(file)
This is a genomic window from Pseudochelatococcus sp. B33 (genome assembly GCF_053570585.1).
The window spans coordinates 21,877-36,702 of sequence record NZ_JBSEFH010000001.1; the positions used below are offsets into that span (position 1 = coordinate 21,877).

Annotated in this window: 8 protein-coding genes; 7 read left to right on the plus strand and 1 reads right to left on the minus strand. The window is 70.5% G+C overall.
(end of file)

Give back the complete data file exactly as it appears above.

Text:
This is a genomic window from Pseudochelatococcus sp. B33 (genome assembly GCF_053570585.1).
The window spans coordinates 21,877-36,702 of sequence record NZ_JBSEFH010000001.1; the positions used below are offsets into that span (position 1 = coordinate 21,877).

Annotated in this window: 8 protein-coding genes; 7 read left to right on the plus strand and 1 reads right to left on the minus strand. The window is 70.5% G+C overall.